Georgia Lawmaker Arrested As Governor Signs Law Overhauling Elections
Repeatedly knocking on the office door of Georgia Gov. Brian Kemp got one state lawmaker arrested at the Capitol on Thursday.
Democratic state Rep. Park Cannon, a Black woman, continued knocking on Kemp's office door after Georgia State Patrol troopers instructed her to stop.
She said later she was arrested for "fighting voter suppression." A law signed by Kemp on Thursday includes new limitations on mail-in voting, expands most voters' access to in-person early voting and caps a months-long battle over voting in a battleground state.
It has been heavily criticized as a bill that would end up disenfranchising Black voters. It's also seen as Republicans' rebuke of the November and January elections in which the state's Black voters led the election of two Democrats to the Senate.
Cannon is facing a charge of obstructing law enforcement officers by use of threats or violence and she faces a second charge of disrupting general assembly sessions or other meetings of members.
It's unclear what was said between Cannon and one state trooper guarding Kemp's office door.
Georgia State Patrol spokesman Lt. W. Mark Riley told the Atlanta Journal-Constitution that Cannon "was advised that she was disturbing what was going on inside and if she did not stop, she would be placed under arrest."
Cannon's arrest warrant alleges that she "stomped" on an officer's foot three times as she was being apprehended and escorted out of the property, the AJC reported.
Several videos posted online show arresting officers were told repeatedly that Cannon is a state lawmaker.
As she is being pulled away, Cannon identifies herself as a Georgia state lawmaker and demands to know why she is being arrested.
She is seen yelling in one video: "There is no reason for me to be arrested. I am a legislator!"
Other officers then arrive to block onlookers from interfering. They eventually bring a shouting Cannon backwards outside and into the back of a Georgia State Capitol patrol car.
Cannon is 5 foot 2, according to her arrest record. Her arrest by several larger, white law enforcement officers and the image of her being brought through the Capitol prompted widespread condemnation on social media overnight. And her arrest prompted comparisons to civil rights and police brutality protests from this summer as well as those of the 1960s.
Rep. @Cannonfor58 is arrested and lead out of the Georgia State Capitol building by GA State Troopers after being asked to stop knocking on a door that lead to Gov. Brian Kemp's office, while Gov. Kemp was signing #SB202 behind closed doors in #Atlanta #gapol pic.twitter.com/kw5FCrgqEm— Alyssa Pointer-Whitfield 🦄 (@APointerPhoto) March 26, 2021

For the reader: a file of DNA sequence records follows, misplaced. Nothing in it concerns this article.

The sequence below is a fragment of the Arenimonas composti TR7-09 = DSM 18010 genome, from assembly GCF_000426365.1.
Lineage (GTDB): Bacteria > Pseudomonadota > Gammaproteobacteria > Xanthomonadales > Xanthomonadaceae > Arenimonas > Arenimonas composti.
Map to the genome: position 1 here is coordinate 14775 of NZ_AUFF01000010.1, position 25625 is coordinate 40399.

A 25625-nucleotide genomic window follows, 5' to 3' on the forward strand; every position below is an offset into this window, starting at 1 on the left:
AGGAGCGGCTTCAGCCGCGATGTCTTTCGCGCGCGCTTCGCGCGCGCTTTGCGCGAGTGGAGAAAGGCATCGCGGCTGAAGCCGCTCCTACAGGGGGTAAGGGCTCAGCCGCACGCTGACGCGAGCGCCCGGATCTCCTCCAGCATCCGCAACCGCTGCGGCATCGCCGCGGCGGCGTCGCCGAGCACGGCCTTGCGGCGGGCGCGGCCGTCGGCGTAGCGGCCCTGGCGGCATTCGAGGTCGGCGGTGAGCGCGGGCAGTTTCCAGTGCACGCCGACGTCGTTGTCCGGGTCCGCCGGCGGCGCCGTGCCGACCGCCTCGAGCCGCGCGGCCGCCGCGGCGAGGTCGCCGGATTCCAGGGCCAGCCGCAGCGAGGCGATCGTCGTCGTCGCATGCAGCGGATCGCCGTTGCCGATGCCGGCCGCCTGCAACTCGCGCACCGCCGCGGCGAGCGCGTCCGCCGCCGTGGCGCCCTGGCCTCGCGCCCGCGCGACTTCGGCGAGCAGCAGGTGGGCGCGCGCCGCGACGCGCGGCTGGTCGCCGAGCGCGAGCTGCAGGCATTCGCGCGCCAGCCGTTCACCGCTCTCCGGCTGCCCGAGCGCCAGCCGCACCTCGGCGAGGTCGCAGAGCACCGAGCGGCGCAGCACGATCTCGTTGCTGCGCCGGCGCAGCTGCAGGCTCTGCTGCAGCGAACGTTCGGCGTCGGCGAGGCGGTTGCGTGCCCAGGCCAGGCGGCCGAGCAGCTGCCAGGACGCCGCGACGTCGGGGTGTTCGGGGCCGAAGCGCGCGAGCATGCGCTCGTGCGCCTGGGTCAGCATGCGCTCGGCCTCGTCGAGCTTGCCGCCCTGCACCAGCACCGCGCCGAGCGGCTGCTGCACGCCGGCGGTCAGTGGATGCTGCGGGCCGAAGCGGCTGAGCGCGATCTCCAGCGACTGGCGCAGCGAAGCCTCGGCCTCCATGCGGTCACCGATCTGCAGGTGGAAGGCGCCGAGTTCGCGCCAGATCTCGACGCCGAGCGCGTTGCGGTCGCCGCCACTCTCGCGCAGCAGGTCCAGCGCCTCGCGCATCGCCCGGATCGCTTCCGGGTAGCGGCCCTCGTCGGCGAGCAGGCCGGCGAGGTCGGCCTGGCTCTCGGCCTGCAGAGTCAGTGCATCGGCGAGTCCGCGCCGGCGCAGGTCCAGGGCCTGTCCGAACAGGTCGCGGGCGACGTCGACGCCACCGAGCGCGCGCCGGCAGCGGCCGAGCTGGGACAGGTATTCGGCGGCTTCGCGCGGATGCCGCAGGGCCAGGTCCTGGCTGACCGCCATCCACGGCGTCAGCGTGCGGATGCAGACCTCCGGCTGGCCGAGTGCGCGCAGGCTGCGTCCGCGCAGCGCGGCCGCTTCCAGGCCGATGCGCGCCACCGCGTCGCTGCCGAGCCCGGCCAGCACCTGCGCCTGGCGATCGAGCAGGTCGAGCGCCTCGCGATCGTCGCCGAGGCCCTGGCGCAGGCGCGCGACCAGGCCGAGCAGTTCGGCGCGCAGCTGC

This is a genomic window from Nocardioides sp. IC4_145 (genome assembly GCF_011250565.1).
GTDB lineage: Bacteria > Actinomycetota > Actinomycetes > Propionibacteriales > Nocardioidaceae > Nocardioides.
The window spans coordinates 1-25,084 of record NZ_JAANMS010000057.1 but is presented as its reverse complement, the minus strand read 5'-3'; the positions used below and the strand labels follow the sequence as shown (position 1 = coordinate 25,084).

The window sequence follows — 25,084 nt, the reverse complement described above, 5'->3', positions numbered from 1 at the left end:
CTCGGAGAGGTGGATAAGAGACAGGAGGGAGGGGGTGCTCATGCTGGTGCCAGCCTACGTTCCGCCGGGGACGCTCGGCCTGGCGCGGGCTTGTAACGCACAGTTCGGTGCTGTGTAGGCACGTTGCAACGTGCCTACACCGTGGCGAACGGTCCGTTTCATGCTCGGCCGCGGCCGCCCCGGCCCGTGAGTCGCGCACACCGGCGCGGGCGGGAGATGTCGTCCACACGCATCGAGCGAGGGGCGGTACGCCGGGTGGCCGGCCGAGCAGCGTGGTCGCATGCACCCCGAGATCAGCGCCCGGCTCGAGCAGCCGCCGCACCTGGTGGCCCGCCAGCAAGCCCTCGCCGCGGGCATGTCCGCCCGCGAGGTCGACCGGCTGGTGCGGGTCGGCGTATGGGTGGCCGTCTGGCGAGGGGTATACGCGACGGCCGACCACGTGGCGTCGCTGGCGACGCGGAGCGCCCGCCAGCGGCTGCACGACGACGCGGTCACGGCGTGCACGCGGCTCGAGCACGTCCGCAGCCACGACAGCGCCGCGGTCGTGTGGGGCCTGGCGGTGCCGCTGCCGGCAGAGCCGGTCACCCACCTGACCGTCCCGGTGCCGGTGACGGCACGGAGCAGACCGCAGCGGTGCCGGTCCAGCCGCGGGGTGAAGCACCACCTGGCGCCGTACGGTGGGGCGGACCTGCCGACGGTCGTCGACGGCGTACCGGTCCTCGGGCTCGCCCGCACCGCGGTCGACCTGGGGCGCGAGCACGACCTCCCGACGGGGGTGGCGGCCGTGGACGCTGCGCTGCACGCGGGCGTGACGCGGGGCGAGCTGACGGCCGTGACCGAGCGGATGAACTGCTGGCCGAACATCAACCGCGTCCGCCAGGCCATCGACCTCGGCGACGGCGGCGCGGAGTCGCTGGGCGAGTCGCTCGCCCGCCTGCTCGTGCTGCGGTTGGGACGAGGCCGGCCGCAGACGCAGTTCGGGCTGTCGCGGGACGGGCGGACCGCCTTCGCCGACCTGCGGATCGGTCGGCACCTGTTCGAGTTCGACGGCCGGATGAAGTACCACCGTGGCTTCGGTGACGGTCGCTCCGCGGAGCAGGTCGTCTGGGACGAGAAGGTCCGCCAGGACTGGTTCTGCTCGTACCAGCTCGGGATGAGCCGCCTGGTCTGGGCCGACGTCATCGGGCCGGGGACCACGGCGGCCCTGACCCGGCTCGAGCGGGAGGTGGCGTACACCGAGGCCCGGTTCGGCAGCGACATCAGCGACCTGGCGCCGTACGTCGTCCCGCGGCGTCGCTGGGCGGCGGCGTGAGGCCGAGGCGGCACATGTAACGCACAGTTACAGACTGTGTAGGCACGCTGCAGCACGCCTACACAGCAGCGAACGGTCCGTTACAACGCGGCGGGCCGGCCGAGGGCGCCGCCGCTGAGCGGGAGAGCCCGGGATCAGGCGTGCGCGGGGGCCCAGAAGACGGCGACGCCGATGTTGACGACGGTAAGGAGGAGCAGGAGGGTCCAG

Georgia's Constitution says lawmakers "shall be free from arrest during sessions of the General Assembly" except for treason, felony or breach of the peace.
Cannon was charged and brought to a local jail. By 11 p.m. she had been released, according to her attorney Gerald A. Griggs, who spoke to a group of reporters and supporters outside the jail.
Griggs told the crowd that Cannon sustained bruising from her arrest. He was joined outside the jail by Sen. Raphael Warnock of Georgia, who visited Cannon in jail. He told the group that he is also Cannon's pastor.
Warnock said of Cannon: "She is understandably a bit shaken by what happened to her. She didn't deserve this."
“Why are you arresting her?” This Facebook Live video from @TWareStevens shows the moment authorities detained state Rep. Park Cannon as @GovKemp was behind those doors signing elections restrictions into law. #gapol pic.twitter.com/U1xMJ6tZrY— Greg Bluestein (@bluestein) March 25, 2021
The senator questioned what made Cannon's actions "so dangerous" that warranted her arrest.
Cannon tweeted early Friday thanking her supporters and said: "I am not the first Georgian to be arrested for fighting voter suppression. I'd love to say I'm the last, but we know that isn't true."
Griggs said Thursday night that the charges against Cannon are trumped up and they intend to fight them.
NPR's Rachel Treisman contributed to this report.